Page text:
Paul L. Smith

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Paul L. Smith
BornPaul Lawrence Smith
(1936-06-24)June 24, 1936
Everett, Massachusetts, U.S.
DiedApril 25, 2012(2012-04-25) (aged 75)
Ra'anana, Israel
OccupationCharacter actor
Years active1963-1999
 
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Paul L. Smith
BornPaul Lawrence Smith
(1936-06-24)June 24, 1936
Everett, Massachusetts, U.S.
DiedApril 25, 2012(2012-04-25) (aged 75)
Ra'anana, Israel
OccupationCharacter actor
Years active1963-1999
Paul L. Smith in the left side, in the Israeli movie "My name is Shmil"

Paul L. Smith (June 24, 1936 – April 25, 2012) was an American character actor. Burly, bearded and imposing, he appeared in films and occasionally on television since the 1970s, generally playing "heavies" and bad guys. His most notable roles include Hamidou, the vicious prison warden in Midnight Express (1978), Bluto in Robert Altman's Popeye (1980), Gideon in the ABC miniseries Masada and the Beast Rabban in David Lynch's Dune (1984). He was sometimes credited as Paul Smith or Paul Lawrence Smith.

Personal life[edit]

Paul L. Smith attended Miami Senior High School, Miami, Florida, graduating in 1954. He later attended Brandeis University for a short time and transferred to Florida State University on a football scholarship graduating in 1959 with a B.S. degree in Philosophy.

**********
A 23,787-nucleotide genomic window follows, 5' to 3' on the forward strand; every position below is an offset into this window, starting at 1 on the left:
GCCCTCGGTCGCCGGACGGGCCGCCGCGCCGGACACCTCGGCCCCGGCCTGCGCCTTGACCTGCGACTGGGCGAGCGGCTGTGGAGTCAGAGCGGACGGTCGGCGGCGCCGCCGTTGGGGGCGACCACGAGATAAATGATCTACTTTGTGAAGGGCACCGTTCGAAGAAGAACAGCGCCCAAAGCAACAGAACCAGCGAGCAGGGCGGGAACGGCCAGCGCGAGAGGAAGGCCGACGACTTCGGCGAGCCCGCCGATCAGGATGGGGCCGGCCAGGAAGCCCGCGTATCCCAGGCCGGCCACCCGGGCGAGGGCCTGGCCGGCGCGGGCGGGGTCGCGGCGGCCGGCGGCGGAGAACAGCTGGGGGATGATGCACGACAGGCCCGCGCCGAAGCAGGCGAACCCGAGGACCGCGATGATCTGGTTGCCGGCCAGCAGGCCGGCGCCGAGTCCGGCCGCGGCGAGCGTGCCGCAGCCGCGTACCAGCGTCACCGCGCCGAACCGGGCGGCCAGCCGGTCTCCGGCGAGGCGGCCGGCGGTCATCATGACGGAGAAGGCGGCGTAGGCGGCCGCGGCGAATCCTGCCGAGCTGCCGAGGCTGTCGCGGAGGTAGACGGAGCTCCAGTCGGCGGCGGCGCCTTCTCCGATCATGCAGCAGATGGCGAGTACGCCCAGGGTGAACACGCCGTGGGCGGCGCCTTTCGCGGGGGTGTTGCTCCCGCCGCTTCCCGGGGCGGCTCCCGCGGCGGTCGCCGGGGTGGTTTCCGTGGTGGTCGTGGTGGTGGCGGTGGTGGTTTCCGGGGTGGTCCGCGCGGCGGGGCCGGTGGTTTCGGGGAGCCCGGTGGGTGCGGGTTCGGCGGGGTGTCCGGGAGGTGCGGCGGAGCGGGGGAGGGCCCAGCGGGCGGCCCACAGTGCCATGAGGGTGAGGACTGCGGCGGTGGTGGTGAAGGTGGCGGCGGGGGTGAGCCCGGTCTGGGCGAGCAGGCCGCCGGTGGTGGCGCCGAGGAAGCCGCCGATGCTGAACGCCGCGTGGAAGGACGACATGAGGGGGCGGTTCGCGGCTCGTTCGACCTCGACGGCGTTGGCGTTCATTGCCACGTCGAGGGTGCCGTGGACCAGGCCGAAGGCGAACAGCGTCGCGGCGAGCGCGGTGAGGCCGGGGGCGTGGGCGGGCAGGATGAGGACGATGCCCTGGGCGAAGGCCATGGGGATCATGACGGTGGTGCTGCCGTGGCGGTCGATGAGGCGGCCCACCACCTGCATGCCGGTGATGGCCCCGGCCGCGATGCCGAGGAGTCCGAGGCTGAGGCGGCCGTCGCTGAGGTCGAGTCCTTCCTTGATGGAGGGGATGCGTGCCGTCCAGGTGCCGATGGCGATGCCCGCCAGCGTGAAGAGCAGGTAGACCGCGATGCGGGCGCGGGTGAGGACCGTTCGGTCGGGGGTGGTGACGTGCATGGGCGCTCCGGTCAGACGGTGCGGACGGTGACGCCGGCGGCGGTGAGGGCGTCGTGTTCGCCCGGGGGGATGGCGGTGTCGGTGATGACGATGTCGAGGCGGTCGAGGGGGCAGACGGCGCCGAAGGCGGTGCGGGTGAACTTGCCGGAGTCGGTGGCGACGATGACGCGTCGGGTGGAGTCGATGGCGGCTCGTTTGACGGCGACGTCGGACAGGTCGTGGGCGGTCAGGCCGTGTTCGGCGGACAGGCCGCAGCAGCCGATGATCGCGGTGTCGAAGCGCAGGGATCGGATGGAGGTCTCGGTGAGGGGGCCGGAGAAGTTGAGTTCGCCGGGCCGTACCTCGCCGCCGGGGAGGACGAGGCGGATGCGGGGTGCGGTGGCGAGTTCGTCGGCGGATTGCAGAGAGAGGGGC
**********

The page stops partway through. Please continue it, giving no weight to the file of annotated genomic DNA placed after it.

Paul L. Smith's first acting role was in the 1960 film Exodus which was filmed in Israel. This was his first visit to the country. He returned to Israel in 1967 as a Mahal volunteer in the Six-Day War and stayed there until 1973. In that time, he participated in five productions filmed in Israel.

He later moved to Italy where due to his resemblance to Bud Spencer, he made a series of films with Terence Hill lookalike Michael Coby (pseudonym of Antonio Cantafora). One of these films Convoy Buddies was picked up for American release by Film Ventures International where producer by Edward L. Montoro changed Smith's name to "Bob Spencer" and Cantafora's name to "Terrance Hall". Smith sued[1] successfully arguing that the only thing an actor has is his name and if that's taken away, he has nothing. The judicial system agreed with him and ruled against FVI who paid Smith damages and court costs.[2]

Smith moved to Hollywood in 1977 making appearances in such films as 21 Hours at Munich (1976), Midnight Express (1978) and as Bluto in Robert Altman's Popeye (1980).

Smith and his wife emigrated to Israel in February 2006, adopting Ra'anana as their home. After taking Israeli citizenship, the couple adopted Hebrew names: Adam and Aviva Eden. Paul Smith died in Ra'anana, Israel on April 25, 2012.[3]

Selected filmography[edit]

Notes[edit]

  1. ^ "648 F2d 602 Smith v. L Montoro". OpenJurist. Retrieved 2013-02-21. 
  2. ^ Bad Movie Planet Jim Bertgets Interview'FVI: What You Didn't Know
  3. ^ Tom B. (2013-02-13). "Boot Hill: RIP Paul Smith". Westernboothill.blogspot.nl. Retrieved 2013-02-21. 

Notice of death

External links[edit]